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Alberta

Local brewery, Hawk Tail, releases new beer in honour of Alberta growers. Special release event Friday in Rimbey

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News Release from Hawk Tail Brewery

Small-batch brew meets soil health movement in Alberta. Nothing is more satisfying than ingredients that taste great and are good for the environment.

WHAT: In anticipation of its latest release, Hawk Tail Brewery announces a special tapping for its latest creation made from ingredients grown literally in their own backyard. Created with agriculture in mind, the lager is a great way to showcase unique Alberta products like grains, which form malt – a key ingredient in beer.

As the name suggests, Organic Malt Lager is brewed using quality, organic ingredients. However, the vision of this beer extends beyond ingredients and into the soil.

“As a locally owned and operated brewery, we strive to create traditional and refreshing beers as timeless as the agriculture that produces our grains and the environment it thrives in,” explains Randall Vandenhoven, co-owner of Hawk Tail. “This marks an especially poignant stage in Canada’s movement towards sustainability as more breweries work to reduce their ecological footprint.”

Most traditional grain and hop farms use pesticides and chemical fertilizers, which can have negative environmental impacts. Instead, the company worked with two notable local companies focused on organic, wholesome food: Kettle Ridge Organics and Replenish Nutrients. With both companies certified organic and focused on soil health, Kettle Ridge Organics and Replenish Nutrients believe that only good barley can grow in good soil. Good beer is a bonus.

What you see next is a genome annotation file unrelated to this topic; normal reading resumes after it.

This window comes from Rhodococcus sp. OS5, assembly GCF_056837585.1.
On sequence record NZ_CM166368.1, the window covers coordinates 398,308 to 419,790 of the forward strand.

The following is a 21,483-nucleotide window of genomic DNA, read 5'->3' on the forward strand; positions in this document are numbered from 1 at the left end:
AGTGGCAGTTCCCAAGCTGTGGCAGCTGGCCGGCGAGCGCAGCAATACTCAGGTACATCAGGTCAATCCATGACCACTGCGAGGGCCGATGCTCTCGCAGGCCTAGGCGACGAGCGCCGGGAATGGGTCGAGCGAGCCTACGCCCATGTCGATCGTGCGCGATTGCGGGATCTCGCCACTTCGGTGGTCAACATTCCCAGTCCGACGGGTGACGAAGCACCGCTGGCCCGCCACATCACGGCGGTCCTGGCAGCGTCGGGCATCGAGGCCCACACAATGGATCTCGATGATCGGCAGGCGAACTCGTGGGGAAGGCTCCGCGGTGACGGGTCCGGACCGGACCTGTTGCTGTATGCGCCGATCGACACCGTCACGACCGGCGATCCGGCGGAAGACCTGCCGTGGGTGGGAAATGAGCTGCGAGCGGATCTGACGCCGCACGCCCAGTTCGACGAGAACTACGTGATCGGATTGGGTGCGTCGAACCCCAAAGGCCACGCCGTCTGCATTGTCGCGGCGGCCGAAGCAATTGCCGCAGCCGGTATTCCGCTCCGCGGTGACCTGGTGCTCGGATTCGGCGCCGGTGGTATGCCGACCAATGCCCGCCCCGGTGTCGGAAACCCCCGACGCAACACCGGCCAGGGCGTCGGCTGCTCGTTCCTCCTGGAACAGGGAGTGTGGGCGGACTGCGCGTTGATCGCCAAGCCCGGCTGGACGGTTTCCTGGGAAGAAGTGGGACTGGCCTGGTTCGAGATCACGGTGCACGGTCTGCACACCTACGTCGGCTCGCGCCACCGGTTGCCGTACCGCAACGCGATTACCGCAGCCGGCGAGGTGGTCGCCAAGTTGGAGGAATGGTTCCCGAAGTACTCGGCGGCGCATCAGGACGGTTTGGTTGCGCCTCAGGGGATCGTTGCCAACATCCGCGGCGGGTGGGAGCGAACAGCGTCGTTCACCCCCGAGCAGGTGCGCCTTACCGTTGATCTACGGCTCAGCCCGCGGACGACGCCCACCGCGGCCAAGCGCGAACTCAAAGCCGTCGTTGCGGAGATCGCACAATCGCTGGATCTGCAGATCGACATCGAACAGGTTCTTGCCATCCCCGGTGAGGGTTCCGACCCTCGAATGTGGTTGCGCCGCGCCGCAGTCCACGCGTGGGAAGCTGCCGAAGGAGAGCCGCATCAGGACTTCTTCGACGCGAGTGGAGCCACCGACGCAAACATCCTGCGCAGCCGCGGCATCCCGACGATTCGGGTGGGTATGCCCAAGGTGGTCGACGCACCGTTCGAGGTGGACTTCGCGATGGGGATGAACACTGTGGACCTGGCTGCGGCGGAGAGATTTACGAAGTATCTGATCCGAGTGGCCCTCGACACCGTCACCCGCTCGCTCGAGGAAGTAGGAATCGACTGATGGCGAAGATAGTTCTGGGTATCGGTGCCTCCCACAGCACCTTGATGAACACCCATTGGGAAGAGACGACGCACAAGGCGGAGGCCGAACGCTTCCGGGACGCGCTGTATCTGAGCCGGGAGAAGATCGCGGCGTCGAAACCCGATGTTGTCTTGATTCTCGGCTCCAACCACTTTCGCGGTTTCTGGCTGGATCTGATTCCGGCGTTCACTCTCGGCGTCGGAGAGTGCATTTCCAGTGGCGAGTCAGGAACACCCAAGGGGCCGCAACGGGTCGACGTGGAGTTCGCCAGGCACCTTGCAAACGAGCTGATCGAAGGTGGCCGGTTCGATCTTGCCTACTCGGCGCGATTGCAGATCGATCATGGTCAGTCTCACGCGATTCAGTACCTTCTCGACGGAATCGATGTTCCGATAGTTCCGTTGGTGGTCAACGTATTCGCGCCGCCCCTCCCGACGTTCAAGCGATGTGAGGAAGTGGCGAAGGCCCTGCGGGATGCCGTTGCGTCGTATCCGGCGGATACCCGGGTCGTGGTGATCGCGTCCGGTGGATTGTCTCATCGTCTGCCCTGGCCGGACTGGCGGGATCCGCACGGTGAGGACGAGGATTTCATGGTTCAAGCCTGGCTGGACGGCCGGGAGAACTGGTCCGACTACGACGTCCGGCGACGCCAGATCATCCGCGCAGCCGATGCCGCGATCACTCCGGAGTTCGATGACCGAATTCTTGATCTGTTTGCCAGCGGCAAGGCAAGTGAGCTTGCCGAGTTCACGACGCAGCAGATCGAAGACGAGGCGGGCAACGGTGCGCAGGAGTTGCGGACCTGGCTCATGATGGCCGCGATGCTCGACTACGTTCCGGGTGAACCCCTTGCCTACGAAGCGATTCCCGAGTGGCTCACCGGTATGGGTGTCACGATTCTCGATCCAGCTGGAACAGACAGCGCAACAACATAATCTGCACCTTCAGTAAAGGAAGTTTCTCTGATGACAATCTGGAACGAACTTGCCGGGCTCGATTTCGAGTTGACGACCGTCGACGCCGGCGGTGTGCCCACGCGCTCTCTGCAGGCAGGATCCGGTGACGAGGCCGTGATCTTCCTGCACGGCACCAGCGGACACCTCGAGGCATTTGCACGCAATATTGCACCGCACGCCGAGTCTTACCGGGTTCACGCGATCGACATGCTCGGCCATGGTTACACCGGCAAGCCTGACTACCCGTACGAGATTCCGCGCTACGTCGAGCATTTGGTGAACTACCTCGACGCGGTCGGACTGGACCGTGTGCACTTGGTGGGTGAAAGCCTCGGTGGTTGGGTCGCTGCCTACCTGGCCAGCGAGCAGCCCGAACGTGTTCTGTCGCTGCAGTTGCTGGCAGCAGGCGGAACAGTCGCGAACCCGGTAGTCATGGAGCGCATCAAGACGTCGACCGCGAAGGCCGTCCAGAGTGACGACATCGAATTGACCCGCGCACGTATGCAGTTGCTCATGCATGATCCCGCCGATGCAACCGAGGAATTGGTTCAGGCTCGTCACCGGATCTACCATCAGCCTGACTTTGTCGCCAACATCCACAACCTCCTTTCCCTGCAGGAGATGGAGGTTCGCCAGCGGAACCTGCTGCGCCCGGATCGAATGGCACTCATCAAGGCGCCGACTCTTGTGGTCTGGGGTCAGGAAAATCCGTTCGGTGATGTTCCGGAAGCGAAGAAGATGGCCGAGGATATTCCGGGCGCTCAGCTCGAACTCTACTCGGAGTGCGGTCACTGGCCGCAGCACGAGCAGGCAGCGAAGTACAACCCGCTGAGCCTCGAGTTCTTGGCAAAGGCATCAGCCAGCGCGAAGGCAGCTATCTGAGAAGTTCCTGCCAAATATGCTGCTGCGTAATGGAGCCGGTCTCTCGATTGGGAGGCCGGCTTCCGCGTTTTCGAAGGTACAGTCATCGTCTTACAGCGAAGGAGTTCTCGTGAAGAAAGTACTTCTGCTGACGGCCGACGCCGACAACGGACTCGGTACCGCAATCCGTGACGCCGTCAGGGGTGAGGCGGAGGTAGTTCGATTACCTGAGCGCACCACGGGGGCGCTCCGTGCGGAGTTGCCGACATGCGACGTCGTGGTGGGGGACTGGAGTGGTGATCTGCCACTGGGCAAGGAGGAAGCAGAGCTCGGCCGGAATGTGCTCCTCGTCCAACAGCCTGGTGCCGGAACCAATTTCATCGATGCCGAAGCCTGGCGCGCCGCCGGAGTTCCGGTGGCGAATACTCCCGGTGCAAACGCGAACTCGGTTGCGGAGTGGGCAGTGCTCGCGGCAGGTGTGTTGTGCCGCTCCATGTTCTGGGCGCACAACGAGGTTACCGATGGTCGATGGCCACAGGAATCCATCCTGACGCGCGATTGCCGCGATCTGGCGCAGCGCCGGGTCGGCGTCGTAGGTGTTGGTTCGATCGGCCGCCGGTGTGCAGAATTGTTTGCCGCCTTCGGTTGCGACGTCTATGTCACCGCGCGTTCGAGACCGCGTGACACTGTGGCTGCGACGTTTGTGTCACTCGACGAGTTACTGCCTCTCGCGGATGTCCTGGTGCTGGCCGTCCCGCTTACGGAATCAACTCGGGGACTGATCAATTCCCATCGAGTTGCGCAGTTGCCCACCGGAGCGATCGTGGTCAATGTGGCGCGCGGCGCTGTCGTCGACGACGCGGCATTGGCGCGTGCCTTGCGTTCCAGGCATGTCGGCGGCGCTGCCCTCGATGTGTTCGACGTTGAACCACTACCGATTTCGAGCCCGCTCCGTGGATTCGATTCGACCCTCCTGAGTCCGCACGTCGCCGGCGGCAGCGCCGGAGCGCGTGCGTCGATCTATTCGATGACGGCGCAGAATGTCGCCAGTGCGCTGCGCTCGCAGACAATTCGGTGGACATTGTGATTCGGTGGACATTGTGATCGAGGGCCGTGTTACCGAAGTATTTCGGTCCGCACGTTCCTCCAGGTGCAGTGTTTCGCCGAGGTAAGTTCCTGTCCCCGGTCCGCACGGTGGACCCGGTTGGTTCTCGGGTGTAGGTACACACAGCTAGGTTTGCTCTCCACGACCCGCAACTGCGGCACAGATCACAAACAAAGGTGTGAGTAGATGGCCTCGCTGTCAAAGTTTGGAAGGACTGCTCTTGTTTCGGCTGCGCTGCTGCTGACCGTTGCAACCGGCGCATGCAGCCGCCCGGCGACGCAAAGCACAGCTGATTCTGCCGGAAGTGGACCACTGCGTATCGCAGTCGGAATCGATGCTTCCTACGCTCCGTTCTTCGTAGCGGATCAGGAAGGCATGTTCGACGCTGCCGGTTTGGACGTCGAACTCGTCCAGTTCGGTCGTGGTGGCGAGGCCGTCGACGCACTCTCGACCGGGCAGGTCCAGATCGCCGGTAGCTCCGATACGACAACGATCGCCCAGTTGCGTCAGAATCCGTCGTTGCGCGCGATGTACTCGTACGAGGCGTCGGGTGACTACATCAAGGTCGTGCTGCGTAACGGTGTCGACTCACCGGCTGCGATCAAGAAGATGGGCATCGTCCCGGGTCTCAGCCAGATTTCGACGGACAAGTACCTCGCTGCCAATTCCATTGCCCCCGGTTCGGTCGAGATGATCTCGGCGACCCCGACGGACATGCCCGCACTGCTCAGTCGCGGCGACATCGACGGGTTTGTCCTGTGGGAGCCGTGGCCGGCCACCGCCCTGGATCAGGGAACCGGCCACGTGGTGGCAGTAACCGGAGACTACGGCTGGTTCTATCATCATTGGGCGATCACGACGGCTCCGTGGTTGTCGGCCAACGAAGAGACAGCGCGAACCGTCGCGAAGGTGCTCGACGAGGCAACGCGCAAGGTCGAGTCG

“Taste-wise, you wouldn’t be able to tell the difference between an organic and a non-organic beer. However, as a proud Albertan, I wanted to enjoy a beer knowing it was as easy-drinking as it was easy on the environment,” stated Chris Simeniuk, beer enthusiast and owner of Kettle Ridge Organics.

WHEN: May 13, 2022

WHERE: Organic Malt Lager release party starts at 5pm on Friday, May 13th at the Hawk Tail taproom at 6311 52nd St, Rimbey, AB T0C 2J0, Canada. 20 oz pints of Organic Malt Lager is on special $5.50 throughout the evening.

HOW: For more information, visit Hawk Tail’s Facebook page: https://www.facebook.com/hawktailbrewery

If you happen to miss out on the event on May 13, Hawk Tail’s taproom is serving limited quantities of Organic Malt Lager in both pints and growlers, and a small number of kegs are also available. Additionally, Hawk Tail’s Organic Malt Lager is available at liquor stores across the province in 473ml cans.

ABOUT HAWK TAIL BREWERY